Have we ever been less sure about the truth of an urgent news story?
Three days into the "Russian dossier" scandal, which history will remember by a far more colorful name, we still have no clue what we're dealing with. We're either learning the outlines of the most extraordinary compromise to date of an incoming American president by a foreign power, or we're watching an unparalleled libel and media overreach.
The tale was first made public by David Corn at Mother Jones a week before the presidential election. Corn's October 31st article was entitled, "A Veteran Spy Has Given the FBI Information Alleging a Russian Operation to Cultivate Donald Trump."
Corn, with whom I spoke Wednesday, had documents back in October containing explosive accusations of Trump sex romps and other serious blackmailable behavior. But he chose not to publish them, because he couldn't confirm those details.
Corn says now he was also concerned that running the documents might lead to damage to/outing of some sources. (Hang on to that thought.)
Corn ultimately focused on the elements he could confirm: that a dossier asserting that Russians had a file of compromising information on Trump had been prepared by a veteran intelligence source, one with enough standing in Washington that the FBI chose to investigate the claims.
There are some who would quibble even with printing that much. But in the context of this election season, which saw awesome publishing excesses on all sides, Corn showed restraint.
"Even Donald Trump deserves journalistic fairness. Not that he would grant the same to anyone else," Corn explains, noting the president-elect's enthusiasm in pushing unverified stories like the birther lunacy.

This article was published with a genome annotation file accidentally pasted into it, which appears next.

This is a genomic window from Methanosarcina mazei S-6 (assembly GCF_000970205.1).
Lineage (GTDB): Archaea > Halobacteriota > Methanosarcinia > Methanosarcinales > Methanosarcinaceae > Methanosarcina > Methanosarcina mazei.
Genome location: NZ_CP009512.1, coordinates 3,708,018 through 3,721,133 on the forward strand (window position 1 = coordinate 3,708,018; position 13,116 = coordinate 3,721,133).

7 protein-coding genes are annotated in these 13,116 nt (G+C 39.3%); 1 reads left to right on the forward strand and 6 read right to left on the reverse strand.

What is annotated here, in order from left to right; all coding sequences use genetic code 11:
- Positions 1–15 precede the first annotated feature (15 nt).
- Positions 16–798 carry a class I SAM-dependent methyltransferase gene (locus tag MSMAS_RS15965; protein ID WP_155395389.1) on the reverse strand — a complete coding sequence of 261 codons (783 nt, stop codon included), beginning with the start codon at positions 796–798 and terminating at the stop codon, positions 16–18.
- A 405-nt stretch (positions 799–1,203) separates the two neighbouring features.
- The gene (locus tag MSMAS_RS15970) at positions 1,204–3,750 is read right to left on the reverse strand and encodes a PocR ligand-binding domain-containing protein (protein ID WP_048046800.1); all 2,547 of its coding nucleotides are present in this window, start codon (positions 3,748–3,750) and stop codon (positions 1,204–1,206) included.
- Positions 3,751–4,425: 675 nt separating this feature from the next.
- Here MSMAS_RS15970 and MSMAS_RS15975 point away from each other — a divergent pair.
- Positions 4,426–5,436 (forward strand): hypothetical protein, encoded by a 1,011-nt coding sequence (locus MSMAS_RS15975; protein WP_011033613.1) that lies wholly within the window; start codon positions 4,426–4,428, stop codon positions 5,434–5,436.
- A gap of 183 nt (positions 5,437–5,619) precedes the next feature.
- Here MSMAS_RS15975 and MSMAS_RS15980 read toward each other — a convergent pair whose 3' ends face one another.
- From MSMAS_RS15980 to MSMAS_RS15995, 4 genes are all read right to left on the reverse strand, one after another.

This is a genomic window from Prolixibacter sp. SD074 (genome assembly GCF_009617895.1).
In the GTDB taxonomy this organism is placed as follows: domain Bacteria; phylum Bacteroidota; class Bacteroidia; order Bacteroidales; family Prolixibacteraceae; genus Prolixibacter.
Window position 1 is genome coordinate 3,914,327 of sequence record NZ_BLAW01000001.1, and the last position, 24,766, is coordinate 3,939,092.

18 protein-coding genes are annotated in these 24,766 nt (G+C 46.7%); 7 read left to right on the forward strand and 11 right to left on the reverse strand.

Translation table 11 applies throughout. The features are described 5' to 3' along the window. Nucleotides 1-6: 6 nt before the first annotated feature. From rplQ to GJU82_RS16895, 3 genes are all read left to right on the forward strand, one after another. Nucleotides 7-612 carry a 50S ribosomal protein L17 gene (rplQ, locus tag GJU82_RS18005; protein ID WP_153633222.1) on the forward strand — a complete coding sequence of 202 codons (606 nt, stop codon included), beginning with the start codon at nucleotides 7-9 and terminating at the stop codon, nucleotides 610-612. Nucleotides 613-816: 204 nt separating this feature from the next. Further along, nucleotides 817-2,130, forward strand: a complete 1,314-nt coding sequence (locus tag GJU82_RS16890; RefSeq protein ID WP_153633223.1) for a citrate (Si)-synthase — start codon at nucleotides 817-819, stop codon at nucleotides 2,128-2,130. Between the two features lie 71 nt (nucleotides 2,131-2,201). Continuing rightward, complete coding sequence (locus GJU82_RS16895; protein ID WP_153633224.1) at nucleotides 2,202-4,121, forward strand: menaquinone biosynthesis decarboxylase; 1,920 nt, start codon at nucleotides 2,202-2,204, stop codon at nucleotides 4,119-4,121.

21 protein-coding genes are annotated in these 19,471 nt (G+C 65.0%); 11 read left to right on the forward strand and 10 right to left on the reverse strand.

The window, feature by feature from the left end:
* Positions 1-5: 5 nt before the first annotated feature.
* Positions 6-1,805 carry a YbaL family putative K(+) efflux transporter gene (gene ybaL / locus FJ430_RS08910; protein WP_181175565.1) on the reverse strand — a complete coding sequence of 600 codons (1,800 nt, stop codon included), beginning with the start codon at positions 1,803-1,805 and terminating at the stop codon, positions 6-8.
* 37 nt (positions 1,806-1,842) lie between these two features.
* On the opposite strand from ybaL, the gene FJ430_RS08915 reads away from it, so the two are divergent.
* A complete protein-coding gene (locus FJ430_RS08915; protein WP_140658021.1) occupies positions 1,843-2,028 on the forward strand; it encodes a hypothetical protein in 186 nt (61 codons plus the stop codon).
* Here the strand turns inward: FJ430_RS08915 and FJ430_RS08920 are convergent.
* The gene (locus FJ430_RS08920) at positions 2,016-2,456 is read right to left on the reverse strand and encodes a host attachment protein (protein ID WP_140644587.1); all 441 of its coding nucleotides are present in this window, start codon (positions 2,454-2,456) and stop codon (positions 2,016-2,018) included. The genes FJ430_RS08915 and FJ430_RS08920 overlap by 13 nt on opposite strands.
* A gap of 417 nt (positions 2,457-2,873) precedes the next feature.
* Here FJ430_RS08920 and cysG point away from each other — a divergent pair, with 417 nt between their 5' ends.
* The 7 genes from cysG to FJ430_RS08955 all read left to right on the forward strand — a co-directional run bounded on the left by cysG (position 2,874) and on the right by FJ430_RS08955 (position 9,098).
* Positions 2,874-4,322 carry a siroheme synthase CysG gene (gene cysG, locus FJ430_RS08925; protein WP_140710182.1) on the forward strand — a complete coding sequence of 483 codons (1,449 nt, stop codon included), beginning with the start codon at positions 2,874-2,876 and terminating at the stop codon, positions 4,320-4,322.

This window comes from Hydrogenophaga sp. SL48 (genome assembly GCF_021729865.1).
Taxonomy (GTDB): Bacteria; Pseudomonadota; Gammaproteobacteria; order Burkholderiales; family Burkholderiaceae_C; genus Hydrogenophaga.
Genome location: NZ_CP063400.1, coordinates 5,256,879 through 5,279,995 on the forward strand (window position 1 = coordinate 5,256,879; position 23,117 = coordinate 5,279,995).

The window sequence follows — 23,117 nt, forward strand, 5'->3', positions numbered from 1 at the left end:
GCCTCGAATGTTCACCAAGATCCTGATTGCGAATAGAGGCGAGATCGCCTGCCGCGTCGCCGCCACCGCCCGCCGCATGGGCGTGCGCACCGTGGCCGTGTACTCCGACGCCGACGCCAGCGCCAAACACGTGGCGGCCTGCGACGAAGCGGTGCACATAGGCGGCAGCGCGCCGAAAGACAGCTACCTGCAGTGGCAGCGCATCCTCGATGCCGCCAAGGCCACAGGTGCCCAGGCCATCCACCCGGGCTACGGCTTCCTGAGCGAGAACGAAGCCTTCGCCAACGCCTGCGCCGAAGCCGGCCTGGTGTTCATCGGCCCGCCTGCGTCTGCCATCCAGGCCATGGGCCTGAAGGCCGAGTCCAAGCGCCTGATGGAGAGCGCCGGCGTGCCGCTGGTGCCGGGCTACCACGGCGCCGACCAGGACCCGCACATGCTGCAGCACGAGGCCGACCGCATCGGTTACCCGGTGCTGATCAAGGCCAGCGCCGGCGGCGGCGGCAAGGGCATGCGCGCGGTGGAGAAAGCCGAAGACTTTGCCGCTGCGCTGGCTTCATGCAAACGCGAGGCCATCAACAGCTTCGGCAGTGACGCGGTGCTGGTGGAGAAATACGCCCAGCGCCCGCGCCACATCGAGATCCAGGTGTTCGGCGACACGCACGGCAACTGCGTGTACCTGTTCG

This Tuesday, Corn's story was blown up to massive dimensions. First, CNN did a version of the story that really just updated Corn's reporting, explaining that intelligence officials had briefed both Trump and Obama on the dossier's existence. They left out the smarmy details, however.
The CNN story seemed to spur clickbait king BuzzFeed into action. The site's editor, Ben Smith, issued a perhaps unprecedented product disclaimer along with an explosive piece, which finally published the documents Corn and CNN had held back.
In a letter to colleagues he later shared on Twitter, Smith all but showed readers the 10-foot pole he was deploying to try to keep the allegations at a distance, even as he nudged them into public.
"As we noted in our story, there is serious reason to doubt the allegations," he wrote, referring to a series of errors in the dossier that raised questions overall about its factual basis.
But Smith repeated what BuzzFeed’s Ken Bensinger, Miriam Elder and Mark Schoofs said in the story: "Americans can make up their own minds about [the] allegations." BuzzFeed put them all out there, Smith said, because that "reflects how we see the job of reporters in 2017."
Smith's move was questioned almost immediately by traditional media critics like Erik Wemple of the Washington Post (a paper that has dabbled in questionable material of its own during this political season) and the Poynter Institute. Both wondered at the precedent of publishing material you not only don't know to be true, but actively know to be wrong in places.